I’m working in collaboration with Ignacio Infante to translate Sky-Quake, a long prose poem by the Chilean poet Vicente Huidobro. Published in 1931 in Madrid under the title Temblor de cielo and in 1932 in Paris under the title Tremblement de ciel, Sky-Quake is an interlingual and cosmopolitan work. Operatic and highly figurative, it is loosely based on the legend of Tristan and Iseult. Huidobro is among the most celebrated figures in Chilean poetry—he is one of the so-called “big four” along with Nobel laureates Gabriela Mistral and Pablo Neruda and his close contemporary Pablo de Rokha—but he still remains underappreciated by an Anglophone audience. I’m very grateful to the panelists for supporting the effort of bringing this important avant-garde work into English.
In today’s press release, NEA Chairman Jane Chu says, “The NEA is committed to providing Americans with diverse art experiences. Our support of literary translation provides opportunities for readers to expand their knowledge of other cultures and traditions while also experiencing some of the world’s most talented writers.” Congratulations to the other fellows: Aron R. Aji, Philip Boehm, Maia Evrona, Jeffrey Friedman, María José Gimenez, Ani Gjika, Jennifer Grotz, Kathleen Heil, Jesse Lee Kercheval, Michelle Har Kim, Michael F. Moore, Benjamin Paloff, Kit Schluter, William Schutt, K. E. Semmel, Donna Stonecipher, Jeremy Tiang, Will Vanderhyden, and Matvei Yankelevich. You can read about their projects here.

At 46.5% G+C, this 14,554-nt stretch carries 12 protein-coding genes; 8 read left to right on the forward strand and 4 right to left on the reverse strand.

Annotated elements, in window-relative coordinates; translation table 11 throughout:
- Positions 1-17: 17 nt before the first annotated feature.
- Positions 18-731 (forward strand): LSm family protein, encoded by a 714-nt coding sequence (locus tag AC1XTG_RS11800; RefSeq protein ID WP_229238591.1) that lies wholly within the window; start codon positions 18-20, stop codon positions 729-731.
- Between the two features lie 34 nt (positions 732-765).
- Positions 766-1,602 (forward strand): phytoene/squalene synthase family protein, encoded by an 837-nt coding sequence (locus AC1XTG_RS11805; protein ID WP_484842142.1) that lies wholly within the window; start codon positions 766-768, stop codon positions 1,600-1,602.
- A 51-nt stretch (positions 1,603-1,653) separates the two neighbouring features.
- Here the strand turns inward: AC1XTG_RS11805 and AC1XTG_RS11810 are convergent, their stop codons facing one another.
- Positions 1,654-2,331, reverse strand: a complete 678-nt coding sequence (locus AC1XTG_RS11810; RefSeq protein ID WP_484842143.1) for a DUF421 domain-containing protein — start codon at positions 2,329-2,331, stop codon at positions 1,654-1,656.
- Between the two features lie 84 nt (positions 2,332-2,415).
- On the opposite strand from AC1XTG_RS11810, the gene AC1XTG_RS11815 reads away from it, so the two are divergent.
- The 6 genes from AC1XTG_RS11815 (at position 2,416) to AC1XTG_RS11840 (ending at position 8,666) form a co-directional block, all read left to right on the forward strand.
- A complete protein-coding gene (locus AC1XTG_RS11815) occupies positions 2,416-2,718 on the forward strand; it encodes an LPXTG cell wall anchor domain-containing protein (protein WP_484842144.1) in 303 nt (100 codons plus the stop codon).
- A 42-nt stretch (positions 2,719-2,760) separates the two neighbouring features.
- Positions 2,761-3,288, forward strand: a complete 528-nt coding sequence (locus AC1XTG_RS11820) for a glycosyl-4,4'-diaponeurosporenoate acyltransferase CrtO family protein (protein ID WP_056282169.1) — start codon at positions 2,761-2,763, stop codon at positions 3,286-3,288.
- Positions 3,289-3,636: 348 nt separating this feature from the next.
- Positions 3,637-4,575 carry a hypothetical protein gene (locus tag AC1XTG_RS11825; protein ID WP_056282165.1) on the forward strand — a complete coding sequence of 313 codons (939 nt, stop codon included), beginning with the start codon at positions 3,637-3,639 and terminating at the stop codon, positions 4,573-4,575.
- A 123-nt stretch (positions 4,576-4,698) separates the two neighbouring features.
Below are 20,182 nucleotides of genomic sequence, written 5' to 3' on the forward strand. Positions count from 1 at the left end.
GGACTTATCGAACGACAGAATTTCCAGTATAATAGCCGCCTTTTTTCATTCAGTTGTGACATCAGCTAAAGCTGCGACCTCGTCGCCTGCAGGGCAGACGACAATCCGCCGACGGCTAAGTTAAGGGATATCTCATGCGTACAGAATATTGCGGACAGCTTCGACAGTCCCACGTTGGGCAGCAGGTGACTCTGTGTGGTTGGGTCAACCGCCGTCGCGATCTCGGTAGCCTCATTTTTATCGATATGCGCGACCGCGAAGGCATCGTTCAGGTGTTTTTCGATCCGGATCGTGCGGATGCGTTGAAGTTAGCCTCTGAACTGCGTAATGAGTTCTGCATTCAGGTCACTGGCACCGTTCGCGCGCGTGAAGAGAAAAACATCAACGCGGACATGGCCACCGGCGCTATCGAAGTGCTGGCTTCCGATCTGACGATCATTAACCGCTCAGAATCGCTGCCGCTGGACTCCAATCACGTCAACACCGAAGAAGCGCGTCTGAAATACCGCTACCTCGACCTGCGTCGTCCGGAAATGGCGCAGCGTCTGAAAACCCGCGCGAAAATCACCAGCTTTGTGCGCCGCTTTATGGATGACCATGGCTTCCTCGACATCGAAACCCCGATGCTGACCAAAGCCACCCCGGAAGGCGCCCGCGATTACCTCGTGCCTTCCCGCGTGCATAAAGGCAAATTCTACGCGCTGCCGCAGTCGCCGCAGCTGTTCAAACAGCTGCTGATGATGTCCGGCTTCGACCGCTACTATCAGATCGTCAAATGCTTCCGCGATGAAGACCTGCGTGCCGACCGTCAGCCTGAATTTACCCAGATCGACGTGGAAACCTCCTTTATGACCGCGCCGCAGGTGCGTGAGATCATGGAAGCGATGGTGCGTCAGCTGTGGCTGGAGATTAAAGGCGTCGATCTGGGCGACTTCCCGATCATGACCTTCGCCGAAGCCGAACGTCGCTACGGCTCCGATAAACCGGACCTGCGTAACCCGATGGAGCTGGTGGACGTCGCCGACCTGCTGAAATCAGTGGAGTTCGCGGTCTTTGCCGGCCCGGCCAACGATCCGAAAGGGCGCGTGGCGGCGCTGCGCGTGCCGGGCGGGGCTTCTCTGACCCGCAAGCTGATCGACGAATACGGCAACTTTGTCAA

Douglas Luman has a great review of Cutting Time with a Knife as part of the Found Poetry Review’s Book Review series. Here’s one of his nice insights:
Though the conceit of spontaneity can only go so far in a text, Cutting Time with a Knife straddles the line between the entropic and procedural, introducing a tension that many attempt in vain to capture with a strict focus on a single strand of language rather than engaging in the many various literacies that we all have.